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The Secret in Their Eyes

(2009, Campanella)
A drama film

"If you keep going over the past, you're going to end up with a thousand pasts and no future."

That's the advice that agent Benjamín Esposito (Ricardo Darín) gets at one point on this film from Argentina. And yet, many of the characters seem to be caught up in the past for different reasons: from the desire for revenge, their quest for answers, or their longing for love. Will they be willing to leave the "jurisdiction" of the past and look forward instead?

The Secret in Their Eyes uses a nonlinear narrative moving back and forth between the 1970s and the 1990s. It follows Esposito, a former deputy in Buenos Aires who investigated the rape and murder of a young woman that didn't end up the way he would've wanted. Two decades later, he's still haunted by it and starts writing a novel about it.

Esposito is assisted in his investigation by Pablo Sandoval (Guillermo Francella), an alcoholic but dependable friend, and Irene (Soledad Villamil), his superior who reluctantly helps him at first, but eventually realizes that he might be right about the investigation. Even though Esposito and Irene are obviously smitten with each other, they never dare to share their feelings to each other.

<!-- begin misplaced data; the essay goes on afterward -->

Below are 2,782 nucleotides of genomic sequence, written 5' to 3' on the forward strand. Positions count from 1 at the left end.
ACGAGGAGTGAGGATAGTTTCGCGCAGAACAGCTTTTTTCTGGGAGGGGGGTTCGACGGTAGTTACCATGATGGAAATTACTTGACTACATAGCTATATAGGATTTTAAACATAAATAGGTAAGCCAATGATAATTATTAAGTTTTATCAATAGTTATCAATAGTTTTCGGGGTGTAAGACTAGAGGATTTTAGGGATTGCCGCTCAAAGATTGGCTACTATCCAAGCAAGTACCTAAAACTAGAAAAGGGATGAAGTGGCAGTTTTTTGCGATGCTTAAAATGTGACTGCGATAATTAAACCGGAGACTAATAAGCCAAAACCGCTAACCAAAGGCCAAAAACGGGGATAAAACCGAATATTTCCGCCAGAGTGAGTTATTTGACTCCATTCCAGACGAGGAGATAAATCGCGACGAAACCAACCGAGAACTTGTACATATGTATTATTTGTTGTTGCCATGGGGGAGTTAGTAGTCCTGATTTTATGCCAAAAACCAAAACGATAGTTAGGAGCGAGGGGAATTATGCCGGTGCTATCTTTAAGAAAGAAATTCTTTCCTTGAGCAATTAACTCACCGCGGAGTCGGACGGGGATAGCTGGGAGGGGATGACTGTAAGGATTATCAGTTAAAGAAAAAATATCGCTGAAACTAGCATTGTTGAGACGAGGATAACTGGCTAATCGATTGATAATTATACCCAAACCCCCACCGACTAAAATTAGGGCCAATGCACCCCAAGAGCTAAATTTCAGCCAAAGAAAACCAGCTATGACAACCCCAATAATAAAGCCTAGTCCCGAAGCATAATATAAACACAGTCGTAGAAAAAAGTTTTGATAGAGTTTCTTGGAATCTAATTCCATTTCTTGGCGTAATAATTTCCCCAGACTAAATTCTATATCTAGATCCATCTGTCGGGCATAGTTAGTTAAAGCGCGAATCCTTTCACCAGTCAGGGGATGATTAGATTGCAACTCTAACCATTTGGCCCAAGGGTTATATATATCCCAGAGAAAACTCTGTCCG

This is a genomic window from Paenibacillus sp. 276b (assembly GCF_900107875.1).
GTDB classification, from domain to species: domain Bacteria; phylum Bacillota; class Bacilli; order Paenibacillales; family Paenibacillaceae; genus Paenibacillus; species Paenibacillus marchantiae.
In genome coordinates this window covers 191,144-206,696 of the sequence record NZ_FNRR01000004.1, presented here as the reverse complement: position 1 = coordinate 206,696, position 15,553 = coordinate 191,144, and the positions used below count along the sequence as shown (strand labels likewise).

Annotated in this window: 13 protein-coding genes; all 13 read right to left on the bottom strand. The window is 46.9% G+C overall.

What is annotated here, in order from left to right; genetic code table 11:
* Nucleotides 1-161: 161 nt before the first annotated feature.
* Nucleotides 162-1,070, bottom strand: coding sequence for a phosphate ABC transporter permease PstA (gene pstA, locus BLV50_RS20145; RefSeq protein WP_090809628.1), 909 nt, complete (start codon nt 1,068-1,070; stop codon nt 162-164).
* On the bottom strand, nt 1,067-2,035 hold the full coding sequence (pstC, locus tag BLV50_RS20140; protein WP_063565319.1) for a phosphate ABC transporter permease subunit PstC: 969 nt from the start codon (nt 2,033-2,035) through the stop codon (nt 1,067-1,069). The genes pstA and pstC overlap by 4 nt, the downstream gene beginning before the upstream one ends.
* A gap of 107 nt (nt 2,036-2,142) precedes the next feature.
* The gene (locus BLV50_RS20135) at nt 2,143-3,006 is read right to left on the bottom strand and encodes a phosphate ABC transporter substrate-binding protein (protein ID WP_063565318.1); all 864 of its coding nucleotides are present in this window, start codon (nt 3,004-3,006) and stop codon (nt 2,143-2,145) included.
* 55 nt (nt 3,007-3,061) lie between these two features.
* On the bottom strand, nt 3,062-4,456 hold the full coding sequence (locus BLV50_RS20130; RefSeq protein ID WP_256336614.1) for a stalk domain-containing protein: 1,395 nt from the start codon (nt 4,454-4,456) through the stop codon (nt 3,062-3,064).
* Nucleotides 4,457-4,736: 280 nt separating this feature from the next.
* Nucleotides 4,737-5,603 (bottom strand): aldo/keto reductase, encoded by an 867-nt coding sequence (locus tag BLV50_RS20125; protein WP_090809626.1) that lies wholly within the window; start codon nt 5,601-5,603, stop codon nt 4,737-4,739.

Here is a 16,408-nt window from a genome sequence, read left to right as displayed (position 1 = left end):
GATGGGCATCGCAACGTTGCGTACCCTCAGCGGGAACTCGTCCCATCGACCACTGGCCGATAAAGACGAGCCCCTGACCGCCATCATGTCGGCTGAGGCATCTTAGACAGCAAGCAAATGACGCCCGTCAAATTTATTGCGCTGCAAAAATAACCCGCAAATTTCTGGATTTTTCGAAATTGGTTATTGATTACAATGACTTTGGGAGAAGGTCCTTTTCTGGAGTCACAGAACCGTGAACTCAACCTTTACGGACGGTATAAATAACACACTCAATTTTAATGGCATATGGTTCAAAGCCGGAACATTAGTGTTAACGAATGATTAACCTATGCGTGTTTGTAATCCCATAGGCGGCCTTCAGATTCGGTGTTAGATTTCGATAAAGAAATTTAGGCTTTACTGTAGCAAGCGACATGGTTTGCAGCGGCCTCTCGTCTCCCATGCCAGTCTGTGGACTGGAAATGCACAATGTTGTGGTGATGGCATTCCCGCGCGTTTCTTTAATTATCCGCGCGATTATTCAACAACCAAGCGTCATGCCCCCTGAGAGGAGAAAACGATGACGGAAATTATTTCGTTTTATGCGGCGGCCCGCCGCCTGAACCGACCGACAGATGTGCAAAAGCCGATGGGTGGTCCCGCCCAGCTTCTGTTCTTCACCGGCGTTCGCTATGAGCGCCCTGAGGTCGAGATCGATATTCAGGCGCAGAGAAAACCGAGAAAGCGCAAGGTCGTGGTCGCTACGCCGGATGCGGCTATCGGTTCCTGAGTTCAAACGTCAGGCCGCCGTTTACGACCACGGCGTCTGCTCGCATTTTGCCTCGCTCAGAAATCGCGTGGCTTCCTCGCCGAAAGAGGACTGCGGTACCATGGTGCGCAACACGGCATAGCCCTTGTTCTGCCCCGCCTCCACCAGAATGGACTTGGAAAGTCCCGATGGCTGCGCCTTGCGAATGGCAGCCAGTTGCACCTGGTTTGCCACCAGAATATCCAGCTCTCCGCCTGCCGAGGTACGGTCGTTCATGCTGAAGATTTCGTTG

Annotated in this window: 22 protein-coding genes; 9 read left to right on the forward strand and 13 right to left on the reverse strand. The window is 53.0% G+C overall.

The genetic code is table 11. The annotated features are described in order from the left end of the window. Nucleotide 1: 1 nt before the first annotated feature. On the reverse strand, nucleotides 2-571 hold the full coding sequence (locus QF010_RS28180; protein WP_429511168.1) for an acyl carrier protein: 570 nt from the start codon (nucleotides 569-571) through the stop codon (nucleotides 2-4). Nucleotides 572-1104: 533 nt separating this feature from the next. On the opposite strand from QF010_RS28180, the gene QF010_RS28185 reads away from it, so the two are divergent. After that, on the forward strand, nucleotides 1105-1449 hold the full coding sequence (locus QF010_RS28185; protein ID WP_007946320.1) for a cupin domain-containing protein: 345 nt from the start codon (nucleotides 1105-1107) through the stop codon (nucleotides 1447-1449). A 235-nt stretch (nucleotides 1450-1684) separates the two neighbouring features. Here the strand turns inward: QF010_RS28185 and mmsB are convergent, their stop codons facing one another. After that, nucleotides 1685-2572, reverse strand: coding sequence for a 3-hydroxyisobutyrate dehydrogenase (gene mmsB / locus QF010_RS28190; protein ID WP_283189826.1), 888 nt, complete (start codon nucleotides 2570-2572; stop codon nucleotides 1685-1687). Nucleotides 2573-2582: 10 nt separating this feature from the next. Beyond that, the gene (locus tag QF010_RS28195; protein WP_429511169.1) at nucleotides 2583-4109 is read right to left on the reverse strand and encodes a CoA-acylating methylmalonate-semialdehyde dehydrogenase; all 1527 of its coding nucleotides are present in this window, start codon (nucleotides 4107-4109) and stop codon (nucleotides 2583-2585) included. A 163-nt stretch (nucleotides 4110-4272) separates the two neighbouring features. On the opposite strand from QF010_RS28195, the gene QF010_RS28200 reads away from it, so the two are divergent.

I didn't know much about this film before I started watching it, but it certainly wasn't what I expected, in a good way. The film manages to tread along different genres without losing a beat: whether it's a psychological thriller, a crime drama, or even tinges of historic epic, with how it weaves Argentina's historical and political history into the plot.

The thrilling aspect of it is evident all through the film, particularly during two scenes: a breathtaking sequence in a soccer stadium, which features a 5-minute long shot that had me on the edge of my seat all the way, and a supremely tense elevator ride. But the care that director and co-writer Juan José Campanella gives each character makes for an extremely rewarding experience in terms of their development and depth, and the actors' performances back that up.

I do think that the film is perhaps 10-20 minutes too long, and my cynical self thinks that the epilogue wasn't entirely necessary, but the truth is that after 2+ hours of following this characters as they keep going over the past, it was earned to see them move on and look forward to a future.